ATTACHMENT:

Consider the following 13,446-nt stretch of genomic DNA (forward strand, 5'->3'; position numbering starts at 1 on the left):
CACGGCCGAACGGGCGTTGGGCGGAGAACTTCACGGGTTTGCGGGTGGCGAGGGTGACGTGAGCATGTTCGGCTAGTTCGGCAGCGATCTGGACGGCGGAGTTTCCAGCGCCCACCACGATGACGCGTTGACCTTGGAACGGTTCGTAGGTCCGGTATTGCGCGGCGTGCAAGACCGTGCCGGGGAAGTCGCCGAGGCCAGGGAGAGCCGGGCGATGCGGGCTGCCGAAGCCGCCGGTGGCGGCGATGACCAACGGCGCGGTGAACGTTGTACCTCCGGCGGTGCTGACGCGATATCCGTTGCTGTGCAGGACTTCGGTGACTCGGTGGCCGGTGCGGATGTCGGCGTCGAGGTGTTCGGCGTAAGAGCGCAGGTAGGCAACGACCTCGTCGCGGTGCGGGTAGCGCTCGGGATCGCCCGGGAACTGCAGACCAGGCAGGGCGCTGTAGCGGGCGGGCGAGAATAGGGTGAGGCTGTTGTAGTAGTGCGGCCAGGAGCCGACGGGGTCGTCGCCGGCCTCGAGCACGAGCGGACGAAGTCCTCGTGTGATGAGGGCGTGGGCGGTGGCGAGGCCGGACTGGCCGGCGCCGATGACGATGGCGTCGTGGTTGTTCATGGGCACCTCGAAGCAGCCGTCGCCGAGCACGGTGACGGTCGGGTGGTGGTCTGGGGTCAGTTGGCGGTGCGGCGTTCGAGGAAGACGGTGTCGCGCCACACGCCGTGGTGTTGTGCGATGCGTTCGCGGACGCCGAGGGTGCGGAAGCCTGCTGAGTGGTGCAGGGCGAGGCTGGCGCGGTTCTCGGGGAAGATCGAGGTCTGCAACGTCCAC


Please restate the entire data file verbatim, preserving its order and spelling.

Consider the following 13,446-nt stretch of genomic DNA (forward strand, 5'->3'; position numbering starts at 1 on the left):
CACGGCCGAACGGGCGTTGGGCGGAGAACTTCACGGGTTTGCGGGTGGCGAGGGTGACGTGAGCATGTTCGGCTAGTTCGGCAGCGATCTGGACGGCGGAGTTTCCAGCGCCCACCACGATGACGCGTTGACCTTGGAACGGTTCGTAGGTCCGGTATTGCGCGGCGTGCAAGACCGTGCCGGGGAAGTCGCCGAGGCCAGGGAGAGCCGGGCGATGCGGGCTGCCGAAGCCGCCGGTGGCGGCGATGACCAACGGCGCGGTGAACGTTGTACCTCCGGCGGTGCTGACGCGATATCCGTTGCTGTGCAGGACTTCGGTGACTCGGTGGCCGGTGCGGATGTCGGCGTCGAGGTGTTCGGCGTAAGAGCGCAGGTAGGCAACGACCTCGTCGCGGTGCGGGTAGCGCTCGGGATCGCCCGGGAACTGCAGACCAGGCAGGGCGCTGTAGCGGGCGGGCGAGAATAGGGTGAGGCTGTTGTAGTAGTGCGGCCAGGAGCCGACGGGGTCGTCGCCGGCCTCGAGCACGAGCGGACGAAGTCCTCGTGTGATGAGGGCGTGGGCGGTGGCGAGGCCGGACTGGCCGGCGCCGATGACGATGGCGTCGTGGTTGTTCATGGGCACCTCGAAGCAGCCGTCGCCGAGCACGGTGACGGTCGGGTGGTGGTCTGGGGTCAGTTGGCGGTGCGGCGTTCGAGGAAGACGGTGTCGCGCCACACGCCGTGGTGTTGTGCGATGCGTTCGCGGACGCCGAGGGTGCGGAAGCCTGCTGAGTGGTGCAGGGCGAGGCTGGCGCGGTTCTCGGGGAAGATCGAGGTCTGCAACGTCCAC